However, this issue is also open to misevaluation and provocation. What I would like to say here is that Turkey does not want to spread its military influence in Central Asia. Turkey respects countries’ territorial integrity and plays a mediator role to solve the disputes by employing diplomatic channels. On the other hand, if Turkey is needed or invited by the official elected government of Turkic states, I think a similar decision would be taken.
Finally, Turkey’s military technology has experienced significant progress in the recent years. But, Turkey is producing this technology for itself and for the usage of any conflict in the future, rather than testing its own military capacity. On the other hand, if this enhanced role (political and economic) spreads to Central Asia, Turkey could use it as a leverage to achieve economic and political targets—in particular building up an energy corridor (natural gas pipelines) which could be of concern Iran, as it would stand to lose some gains in influence it obtained throughout the years.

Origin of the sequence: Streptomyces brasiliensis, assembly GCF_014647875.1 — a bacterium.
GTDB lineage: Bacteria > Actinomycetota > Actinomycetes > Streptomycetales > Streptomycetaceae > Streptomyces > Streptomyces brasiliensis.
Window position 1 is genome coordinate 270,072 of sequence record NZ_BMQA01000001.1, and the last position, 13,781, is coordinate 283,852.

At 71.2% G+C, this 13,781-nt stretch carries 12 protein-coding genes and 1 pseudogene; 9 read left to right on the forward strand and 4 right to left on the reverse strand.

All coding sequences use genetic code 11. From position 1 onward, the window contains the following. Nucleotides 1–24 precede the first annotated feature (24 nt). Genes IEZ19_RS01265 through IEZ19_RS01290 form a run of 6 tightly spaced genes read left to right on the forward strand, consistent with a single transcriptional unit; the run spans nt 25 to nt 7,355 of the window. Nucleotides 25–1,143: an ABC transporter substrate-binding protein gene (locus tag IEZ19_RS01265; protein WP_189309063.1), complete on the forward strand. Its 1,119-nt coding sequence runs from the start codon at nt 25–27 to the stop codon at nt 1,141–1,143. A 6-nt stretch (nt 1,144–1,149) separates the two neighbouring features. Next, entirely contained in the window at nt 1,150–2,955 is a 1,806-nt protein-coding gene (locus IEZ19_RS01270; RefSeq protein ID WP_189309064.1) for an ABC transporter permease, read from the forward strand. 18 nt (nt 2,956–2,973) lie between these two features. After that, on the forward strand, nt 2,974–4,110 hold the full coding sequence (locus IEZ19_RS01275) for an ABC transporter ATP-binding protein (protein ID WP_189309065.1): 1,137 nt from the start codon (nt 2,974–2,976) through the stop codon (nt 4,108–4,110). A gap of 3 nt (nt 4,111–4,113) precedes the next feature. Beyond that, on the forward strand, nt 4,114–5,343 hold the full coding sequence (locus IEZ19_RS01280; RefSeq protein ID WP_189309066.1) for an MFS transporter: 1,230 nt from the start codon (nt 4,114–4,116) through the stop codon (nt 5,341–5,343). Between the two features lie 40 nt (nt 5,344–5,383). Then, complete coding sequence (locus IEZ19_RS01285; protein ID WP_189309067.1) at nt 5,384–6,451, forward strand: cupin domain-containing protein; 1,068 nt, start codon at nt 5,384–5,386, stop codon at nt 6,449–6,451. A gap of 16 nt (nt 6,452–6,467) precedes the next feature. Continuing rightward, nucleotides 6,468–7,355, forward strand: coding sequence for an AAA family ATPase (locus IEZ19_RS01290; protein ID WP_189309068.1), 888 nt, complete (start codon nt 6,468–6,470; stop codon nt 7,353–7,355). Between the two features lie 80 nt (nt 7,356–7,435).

IESS: Iran and Turkey are usually considered as rivals in Central Asian trade and politics. Do you think there are spheres of mutual interests in Central Asia for Tehran and Ankara? How can they cooperate? Ahmet Furkan: I definitely think that Turkey and Iran have plenty of mutual interests in Central Asia. First of all, both Ankara and Tehran are enjoying good relations with the regional states and both of them are following their own political agenda without increasing tensions or intervening in other countries’ domestic issues. However, I think they are also neglecting the window of opportunities to cooperate and increase their political and economic gains.